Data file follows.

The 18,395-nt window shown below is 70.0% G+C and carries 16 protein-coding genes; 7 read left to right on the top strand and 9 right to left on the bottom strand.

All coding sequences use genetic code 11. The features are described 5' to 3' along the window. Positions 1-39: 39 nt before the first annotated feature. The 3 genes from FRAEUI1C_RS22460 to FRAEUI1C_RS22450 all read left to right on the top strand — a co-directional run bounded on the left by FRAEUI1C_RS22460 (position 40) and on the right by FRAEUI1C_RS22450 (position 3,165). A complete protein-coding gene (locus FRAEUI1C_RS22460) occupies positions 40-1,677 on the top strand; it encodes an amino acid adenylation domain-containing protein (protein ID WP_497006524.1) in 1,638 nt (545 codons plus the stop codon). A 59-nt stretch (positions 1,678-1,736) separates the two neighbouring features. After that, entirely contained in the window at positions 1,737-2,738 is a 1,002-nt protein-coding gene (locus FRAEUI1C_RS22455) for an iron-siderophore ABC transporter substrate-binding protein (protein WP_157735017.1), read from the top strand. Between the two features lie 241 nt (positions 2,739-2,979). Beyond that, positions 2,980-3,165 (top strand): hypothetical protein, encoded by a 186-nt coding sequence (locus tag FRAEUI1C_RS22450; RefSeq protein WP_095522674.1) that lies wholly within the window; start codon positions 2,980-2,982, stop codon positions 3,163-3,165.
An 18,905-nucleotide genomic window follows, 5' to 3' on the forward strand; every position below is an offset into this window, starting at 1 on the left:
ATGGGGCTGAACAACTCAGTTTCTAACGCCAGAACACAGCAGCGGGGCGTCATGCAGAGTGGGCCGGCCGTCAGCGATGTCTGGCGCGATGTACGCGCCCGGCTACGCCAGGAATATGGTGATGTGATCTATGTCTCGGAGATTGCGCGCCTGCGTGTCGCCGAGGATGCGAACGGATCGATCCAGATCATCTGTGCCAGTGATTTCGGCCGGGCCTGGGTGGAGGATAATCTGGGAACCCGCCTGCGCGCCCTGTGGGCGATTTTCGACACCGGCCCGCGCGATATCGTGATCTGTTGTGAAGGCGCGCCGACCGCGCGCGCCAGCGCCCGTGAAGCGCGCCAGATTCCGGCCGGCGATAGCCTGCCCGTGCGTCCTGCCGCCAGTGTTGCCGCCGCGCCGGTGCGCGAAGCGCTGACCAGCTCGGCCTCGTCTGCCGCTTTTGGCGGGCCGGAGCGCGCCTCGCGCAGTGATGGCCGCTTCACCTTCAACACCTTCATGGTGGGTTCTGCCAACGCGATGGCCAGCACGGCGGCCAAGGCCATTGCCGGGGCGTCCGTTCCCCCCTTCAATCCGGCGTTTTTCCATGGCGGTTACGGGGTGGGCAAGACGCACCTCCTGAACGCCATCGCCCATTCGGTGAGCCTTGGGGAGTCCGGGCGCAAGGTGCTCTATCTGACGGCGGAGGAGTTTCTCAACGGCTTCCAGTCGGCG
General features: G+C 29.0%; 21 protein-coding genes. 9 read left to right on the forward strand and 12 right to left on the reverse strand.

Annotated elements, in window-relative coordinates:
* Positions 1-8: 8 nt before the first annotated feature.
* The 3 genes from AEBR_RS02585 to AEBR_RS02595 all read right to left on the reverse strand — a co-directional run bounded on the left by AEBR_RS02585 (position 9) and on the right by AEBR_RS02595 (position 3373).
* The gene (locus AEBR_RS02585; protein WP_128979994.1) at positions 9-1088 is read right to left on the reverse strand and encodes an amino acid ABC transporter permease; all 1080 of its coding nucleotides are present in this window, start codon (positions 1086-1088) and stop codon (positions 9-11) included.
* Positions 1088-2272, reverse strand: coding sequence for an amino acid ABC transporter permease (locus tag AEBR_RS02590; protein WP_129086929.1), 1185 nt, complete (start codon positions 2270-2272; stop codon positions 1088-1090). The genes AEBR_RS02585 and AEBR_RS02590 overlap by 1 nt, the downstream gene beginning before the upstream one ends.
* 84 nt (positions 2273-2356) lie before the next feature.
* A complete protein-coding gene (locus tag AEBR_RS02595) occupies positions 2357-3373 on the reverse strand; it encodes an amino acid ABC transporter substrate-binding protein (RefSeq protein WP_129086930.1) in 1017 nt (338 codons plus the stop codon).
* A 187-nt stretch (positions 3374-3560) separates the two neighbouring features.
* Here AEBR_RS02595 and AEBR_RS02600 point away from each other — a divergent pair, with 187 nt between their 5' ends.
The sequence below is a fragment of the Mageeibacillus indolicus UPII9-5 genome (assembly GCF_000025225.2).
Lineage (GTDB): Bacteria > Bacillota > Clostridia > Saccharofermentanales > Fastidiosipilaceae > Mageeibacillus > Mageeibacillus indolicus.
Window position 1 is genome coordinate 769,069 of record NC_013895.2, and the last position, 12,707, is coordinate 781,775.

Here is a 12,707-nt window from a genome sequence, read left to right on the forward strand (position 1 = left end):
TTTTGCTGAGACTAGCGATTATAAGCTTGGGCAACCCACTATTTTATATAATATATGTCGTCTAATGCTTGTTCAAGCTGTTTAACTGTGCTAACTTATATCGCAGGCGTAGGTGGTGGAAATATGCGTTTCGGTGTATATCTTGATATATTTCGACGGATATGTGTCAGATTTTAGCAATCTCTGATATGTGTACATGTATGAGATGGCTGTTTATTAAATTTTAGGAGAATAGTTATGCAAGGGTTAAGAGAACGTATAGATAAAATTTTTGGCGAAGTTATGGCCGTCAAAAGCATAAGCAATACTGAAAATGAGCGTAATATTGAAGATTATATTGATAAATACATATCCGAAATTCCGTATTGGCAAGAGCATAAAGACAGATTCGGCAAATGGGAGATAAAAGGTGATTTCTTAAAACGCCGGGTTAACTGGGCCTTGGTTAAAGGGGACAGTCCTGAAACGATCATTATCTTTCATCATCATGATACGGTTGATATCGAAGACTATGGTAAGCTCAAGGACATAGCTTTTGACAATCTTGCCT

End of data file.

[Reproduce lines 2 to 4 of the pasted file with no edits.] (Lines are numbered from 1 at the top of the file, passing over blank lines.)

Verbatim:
All coding sequences use genetic code 11. The features are described 5' to 3' along the window. Positions 1-39: 39 nt before the first annotated feature. The 3 genes from FRAEUI1C_RS22460 to FRAEUI1C_RS22450 all read left to right on the top strand — a co-directional run bounded on the left by FRAEUI1C_RS22460 (position 40) and on the right by FRAEUI1C_RS22450 (position 3,165). A complete protein-coding gene (locus FRAEUI1C_RS22460) occupies positions 40-1,677 on the top strand; it encodes an amino acid adenylation domain-containing protein (protein ID WP_497006524.1) in 1,638 nt (545 codons plus the stop codon). A 59-nt stretch (positions 1,678-1,736) separates the two neighbouring features. After that, entirely contained in the window at positions 1,737-2,738 is a 1,002-nt protein-coding gene (locus FRAEUI1C_RS22455) for an iron-siderophore ABC transporter substrate-binding protein (protein WP_157735017.1), read from the top strand. Between the two features lie 241 nt (positions 2,739-2,979). Beyond that, positions 2,980-3,165 (top strand): hypothetical protein, encoded by a 186-nt coding sequence (locus tag FRAEUI1C_RS22450; RefSeq protein WP_095522674.1) that lies wholly within the window; start codon positions 2,980-2,982, stop codon positions 3,163-3,165.
An 18,905-nucleotide genomic window follows, 5' to 3' on the forward strand; every position below is an offset into this window, starting at 1 on the left:
ATGGGGCTGAACAACTCAGTTTCTAACGCCAGAACACAGCAGCGGGGCGTCATGCAGAGTGGGCCGGCCGTCAGCGATGTCTGGCGCGATGTACGCGCCCGGCTACGCCAGGAATATGGTGATGTGATCTATGTCTCGGAGATTGCGCGCCTGCGTGTCGCCGAGGATGCGAACGGATCGATCCAGATCATCTGTGCCAGTGATTTCGGCCGGGCCTGGGTGGAGGATAATCTGGGAACCCGCCTGCGCGCCCTGTGGGCGATTTTCGACACCGGCCCGCGCGATATCGTGATCTGTTGTGAAGGCGCGCCGACCGCGCGCGCCAGCGCCCGTGAAGCGCGCCAGATTCCGGCCGGCGATAGCCTGCCCGTGCGTCCTGCCGCCAGTGTTGCCGCCGCGCCGGTGCGCGAAGCGCTGACCAGCTCGGCCTCGTCTGCCGCTTTTGGCGGGCCGGAGCGCGCCTCGCGCAGTGATGGCCGCTTCACCTTCAACACCTTCATGGTGGGTTCTGCCAACGCGATGGCCAGCACGGCGGCCAAGGCCATTGCCGGGGCGTCCGTTCCCCCCTTCAATCCGGCGTTTTTCCATGGCGGTTACGGGGTGGGCAAGACGCACCTCCTGAACGCCATCGCCCATTCGGTGAGCCTTGGGGAGTCCGGGCGCAAGGTGCTCTATCTGACGGCGGAGGAGTTTCTCAACGGCTTCCAGTCGGCG